A dating conundrum
Recently, someone wrote in to my blog to ask if I thought there was any hope for his relationship with a woman who had stabbed him thirteen times. (She had previously stabbed him on other occasions.) I told him that I did not think so. As one might expect, there were also other aspects of their relationship that seemed suspect. I ventured in this case to violate my usual practice of trying not to tell someone whom I do not know what to do. People often inquire of strangers for advice. When they write to me, I try to be helpful without being too specific. Certainly, though, by the time they are driven to asking my advice about a dating relationship, the various troubles and conflicts that characterize it would seem to argue against its viability. When things are going well, no one asks my advice. By the time someone does, everyone among the writer’s family and friends has already taken a strong stand against the other person. “Get rid of the bum!” is a typically emphatic point of view. The person asking for my advice is looking for a contrary opinion.
Two reasons for not giving advice.
I do not know what advice to give. No one can be absolutely sure of the future course of any relationship. For instance, there are cases (more than one) similar to that of the man described above where a marriage has survived even worse strains. From time to time newspaper reports appear of a lonely husband greeting his wife’s return with flowers at the door to the prison to which she had been sentenced for trying to kill him. Perhaps they will have better luck in the future. Certainly, couples break up only to get together again, sometimes to break apart again after a while, and, not infrequently, get back together again. Were they right to break up? Possibly. Maybe they were right to get back together. Who can say? A number of couples have married twice; and I know of at least one couple that married three times. Apparently, they thought there was reason to think that one or both of them had changed significantly. Besides, if a marriage breaks up after a number of years, it does not mean that it was not working and worthwhile for some of those years. Dating relationships are even more fragile and hard to judge. If no one can predict with any certainty what will happen in the future, how can anyone give sensible advice? Still, getting stabbed repeatedly is a bad sign.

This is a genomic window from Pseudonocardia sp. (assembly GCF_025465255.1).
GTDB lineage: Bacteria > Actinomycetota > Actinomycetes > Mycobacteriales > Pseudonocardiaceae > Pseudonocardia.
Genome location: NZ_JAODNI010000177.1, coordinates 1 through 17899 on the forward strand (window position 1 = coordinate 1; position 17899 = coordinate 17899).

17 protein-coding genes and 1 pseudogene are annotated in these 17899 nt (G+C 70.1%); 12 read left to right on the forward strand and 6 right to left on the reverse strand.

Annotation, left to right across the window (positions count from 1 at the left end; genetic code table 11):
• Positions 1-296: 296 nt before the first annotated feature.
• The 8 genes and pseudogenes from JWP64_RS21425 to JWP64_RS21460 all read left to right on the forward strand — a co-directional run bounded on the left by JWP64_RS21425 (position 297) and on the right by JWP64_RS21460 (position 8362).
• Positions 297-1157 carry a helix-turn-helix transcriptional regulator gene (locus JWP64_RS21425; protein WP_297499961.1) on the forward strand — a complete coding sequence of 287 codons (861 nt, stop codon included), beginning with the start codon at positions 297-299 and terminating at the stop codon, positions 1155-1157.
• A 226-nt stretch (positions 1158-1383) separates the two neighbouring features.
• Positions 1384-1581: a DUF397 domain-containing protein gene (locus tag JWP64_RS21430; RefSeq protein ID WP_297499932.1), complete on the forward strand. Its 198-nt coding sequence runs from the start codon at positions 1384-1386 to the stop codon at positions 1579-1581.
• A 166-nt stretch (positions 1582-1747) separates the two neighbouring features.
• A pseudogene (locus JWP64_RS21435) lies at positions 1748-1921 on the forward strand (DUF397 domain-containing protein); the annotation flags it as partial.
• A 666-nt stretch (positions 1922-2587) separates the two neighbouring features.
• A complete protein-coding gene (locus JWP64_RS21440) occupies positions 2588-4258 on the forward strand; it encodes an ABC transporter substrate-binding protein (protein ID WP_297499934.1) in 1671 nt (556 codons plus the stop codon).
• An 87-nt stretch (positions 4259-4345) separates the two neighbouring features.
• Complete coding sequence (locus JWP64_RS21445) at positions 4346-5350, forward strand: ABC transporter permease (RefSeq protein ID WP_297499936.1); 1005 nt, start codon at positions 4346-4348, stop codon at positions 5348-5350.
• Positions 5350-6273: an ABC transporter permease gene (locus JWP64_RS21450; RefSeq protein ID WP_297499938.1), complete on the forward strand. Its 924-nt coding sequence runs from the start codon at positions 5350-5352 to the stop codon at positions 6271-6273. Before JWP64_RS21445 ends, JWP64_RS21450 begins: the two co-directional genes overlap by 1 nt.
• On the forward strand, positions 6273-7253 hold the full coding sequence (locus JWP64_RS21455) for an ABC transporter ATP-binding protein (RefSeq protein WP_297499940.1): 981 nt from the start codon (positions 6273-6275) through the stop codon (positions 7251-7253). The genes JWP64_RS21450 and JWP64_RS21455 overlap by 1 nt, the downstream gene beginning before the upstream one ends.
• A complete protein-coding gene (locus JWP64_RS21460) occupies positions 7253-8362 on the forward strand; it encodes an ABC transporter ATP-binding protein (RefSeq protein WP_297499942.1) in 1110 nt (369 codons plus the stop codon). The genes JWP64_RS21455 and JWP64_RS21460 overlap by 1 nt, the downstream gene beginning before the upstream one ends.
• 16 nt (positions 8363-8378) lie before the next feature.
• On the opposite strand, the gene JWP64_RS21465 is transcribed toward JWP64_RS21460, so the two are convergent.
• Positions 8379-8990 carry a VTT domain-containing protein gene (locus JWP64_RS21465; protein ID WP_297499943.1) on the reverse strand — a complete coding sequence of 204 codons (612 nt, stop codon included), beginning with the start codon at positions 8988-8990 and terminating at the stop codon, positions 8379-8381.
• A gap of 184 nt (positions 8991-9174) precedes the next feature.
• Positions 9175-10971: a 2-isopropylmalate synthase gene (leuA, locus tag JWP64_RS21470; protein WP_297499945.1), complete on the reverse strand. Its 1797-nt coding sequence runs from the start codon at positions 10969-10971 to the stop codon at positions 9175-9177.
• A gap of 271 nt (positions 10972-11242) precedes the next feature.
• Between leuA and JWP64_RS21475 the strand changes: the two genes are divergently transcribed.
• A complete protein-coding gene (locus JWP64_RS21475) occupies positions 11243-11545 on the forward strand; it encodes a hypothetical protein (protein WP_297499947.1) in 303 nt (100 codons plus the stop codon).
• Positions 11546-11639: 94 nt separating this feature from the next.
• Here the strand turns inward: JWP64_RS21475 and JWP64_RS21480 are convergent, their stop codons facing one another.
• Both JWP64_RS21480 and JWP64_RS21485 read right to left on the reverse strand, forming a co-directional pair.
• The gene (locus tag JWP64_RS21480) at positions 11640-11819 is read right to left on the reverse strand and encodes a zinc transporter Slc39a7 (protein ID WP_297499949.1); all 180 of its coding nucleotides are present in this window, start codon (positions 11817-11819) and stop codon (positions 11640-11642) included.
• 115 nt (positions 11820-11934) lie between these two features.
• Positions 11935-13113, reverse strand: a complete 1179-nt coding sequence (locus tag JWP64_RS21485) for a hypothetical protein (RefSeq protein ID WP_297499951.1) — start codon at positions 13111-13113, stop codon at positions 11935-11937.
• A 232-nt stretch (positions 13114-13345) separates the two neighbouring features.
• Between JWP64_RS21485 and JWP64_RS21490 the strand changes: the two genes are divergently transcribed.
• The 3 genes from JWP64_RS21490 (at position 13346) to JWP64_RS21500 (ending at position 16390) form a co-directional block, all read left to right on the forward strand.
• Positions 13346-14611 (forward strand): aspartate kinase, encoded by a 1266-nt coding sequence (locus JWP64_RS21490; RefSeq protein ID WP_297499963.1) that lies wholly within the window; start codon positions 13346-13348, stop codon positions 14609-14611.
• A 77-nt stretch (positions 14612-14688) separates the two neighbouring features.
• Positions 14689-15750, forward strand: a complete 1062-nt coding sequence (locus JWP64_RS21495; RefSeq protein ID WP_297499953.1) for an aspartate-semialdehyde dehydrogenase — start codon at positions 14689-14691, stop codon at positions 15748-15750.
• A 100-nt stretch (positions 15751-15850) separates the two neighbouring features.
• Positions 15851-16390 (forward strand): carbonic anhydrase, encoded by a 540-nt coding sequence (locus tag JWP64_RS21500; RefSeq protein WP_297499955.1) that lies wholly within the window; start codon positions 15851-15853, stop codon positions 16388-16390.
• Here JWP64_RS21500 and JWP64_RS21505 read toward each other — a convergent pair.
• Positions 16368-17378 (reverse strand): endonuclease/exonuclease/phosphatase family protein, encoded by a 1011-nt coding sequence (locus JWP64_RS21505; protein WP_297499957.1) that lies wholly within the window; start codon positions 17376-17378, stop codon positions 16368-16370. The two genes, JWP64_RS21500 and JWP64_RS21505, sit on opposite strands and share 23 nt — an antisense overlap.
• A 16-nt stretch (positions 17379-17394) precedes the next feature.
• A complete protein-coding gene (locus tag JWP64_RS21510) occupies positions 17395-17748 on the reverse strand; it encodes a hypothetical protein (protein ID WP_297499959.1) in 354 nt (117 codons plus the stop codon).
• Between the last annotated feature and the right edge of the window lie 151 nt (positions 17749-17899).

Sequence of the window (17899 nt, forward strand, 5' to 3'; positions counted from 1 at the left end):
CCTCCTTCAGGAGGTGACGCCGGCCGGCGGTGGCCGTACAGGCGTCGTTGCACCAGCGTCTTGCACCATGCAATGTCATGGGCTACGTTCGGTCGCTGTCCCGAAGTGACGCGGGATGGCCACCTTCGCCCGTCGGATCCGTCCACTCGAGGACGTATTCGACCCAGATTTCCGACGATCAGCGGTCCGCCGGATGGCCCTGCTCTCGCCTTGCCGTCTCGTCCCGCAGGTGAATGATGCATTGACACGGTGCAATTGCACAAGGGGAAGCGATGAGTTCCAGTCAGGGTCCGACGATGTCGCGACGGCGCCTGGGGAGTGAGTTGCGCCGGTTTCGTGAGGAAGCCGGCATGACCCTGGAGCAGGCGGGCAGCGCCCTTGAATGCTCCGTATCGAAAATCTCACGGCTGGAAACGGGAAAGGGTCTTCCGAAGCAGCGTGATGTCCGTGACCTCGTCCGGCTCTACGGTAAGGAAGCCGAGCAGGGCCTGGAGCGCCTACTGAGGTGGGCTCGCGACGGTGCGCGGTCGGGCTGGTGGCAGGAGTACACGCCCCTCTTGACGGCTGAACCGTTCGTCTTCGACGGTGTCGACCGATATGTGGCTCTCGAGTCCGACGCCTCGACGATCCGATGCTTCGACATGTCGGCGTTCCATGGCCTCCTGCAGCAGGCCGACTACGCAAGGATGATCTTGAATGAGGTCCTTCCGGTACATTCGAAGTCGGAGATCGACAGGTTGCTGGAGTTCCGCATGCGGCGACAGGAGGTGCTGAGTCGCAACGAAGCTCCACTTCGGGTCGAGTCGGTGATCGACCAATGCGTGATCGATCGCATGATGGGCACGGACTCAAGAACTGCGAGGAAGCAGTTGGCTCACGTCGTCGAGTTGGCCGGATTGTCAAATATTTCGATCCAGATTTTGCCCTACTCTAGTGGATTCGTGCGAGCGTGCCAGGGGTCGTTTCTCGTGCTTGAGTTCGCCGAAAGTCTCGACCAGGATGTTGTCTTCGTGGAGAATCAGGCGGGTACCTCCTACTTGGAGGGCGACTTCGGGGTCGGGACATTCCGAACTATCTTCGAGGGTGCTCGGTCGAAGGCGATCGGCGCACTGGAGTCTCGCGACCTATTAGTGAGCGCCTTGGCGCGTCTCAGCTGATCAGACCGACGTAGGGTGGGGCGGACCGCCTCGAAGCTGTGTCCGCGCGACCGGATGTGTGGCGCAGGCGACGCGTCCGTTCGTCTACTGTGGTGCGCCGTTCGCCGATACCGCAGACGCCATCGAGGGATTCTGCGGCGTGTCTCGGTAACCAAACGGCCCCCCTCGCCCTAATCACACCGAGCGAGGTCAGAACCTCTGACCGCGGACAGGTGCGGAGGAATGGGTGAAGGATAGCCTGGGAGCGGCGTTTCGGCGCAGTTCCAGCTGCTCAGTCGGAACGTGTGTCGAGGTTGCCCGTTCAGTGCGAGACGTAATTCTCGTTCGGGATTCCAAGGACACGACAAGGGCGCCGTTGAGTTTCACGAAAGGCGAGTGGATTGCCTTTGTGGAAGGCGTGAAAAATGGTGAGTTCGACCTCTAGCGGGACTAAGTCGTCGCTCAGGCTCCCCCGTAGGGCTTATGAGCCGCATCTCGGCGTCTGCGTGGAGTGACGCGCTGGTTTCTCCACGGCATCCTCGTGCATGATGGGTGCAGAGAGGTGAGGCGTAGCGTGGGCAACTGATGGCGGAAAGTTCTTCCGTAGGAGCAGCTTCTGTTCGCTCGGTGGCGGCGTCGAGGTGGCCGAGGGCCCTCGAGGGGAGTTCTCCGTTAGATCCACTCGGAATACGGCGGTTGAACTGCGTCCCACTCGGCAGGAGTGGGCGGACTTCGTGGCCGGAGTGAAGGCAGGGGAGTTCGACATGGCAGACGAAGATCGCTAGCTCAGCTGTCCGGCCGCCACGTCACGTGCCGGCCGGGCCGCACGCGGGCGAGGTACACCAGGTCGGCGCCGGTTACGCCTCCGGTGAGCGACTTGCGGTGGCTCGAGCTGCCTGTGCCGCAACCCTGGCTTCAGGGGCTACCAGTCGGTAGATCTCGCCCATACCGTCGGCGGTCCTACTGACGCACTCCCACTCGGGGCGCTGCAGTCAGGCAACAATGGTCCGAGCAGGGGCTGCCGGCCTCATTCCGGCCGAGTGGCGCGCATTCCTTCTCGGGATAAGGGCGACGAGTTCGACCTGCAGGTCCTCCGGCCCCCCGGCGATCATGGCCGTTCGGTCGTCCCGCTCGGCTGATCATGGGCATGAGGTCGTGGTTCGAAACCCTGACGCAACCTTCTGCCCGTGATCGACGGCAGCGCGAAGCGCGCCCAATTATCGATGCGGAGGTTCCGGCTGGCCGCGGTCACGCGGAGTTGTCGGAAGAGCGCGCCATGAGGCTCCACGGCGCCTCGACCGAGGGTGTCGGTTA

Perhaps it is a matter of the odds. Given the fact that anything can happen, what are the chances that a particular relationship, given its particular circumstances, will succeed? On the positive side, there may be mutual respect, kindness, congeniality, a similar sense of humor, and so on. On the negative side, shifting the odds in the other direction, besides stabbing or assault, there can be chronic infidelity, stealing loose cash, or, perhaps, the occasional drunken stupor. These lengthen the odds against having a long-term, satisfying relationship. Still, anything can happen.
Putting aside the pluses and minuses of any particular relationship, the odds are, these days, that young people will not marry until the age of thirty, or thereabouts, later than marriage took place on the average only forty or fifty years ago. Consequently, the typical young person has dated many times and had three or four serious relationships, all of which have failed to last before, finally, settling down. Before then, therefore, the odds are strongly against any particular relationship becoming permanent. If I were a betting man—and if I could find anyone to bet with—I could make a lot of money betting against any particular romance leading to marriage. Of course, stabbings and other assorted shortcomings make the odds even worse. On the other hand, over the course of the years, the odds shift. Sooner or later, given enough opportunities, an unlikely event becomes very likely Of course, what a young person wants to know when he or she comes to me for advice, is the likelihood of their current relationship lasting. I cannot be definite. All I can say is, this behavior argues against it, or, possibly, this other behavior is encouraging.
But, there is a second reason for not offering advice. Nobody ever pays attention to that advice if it goes against their hopes and wishes. For that reason, I never advise anyone to stop seeing an apparently undesirable person. He, or she, will not stop. The most I will suggest is that they also see other people. It is easier to break away from an unsatisfactory person if there is an alternative at hand. (c) Fredric Neuman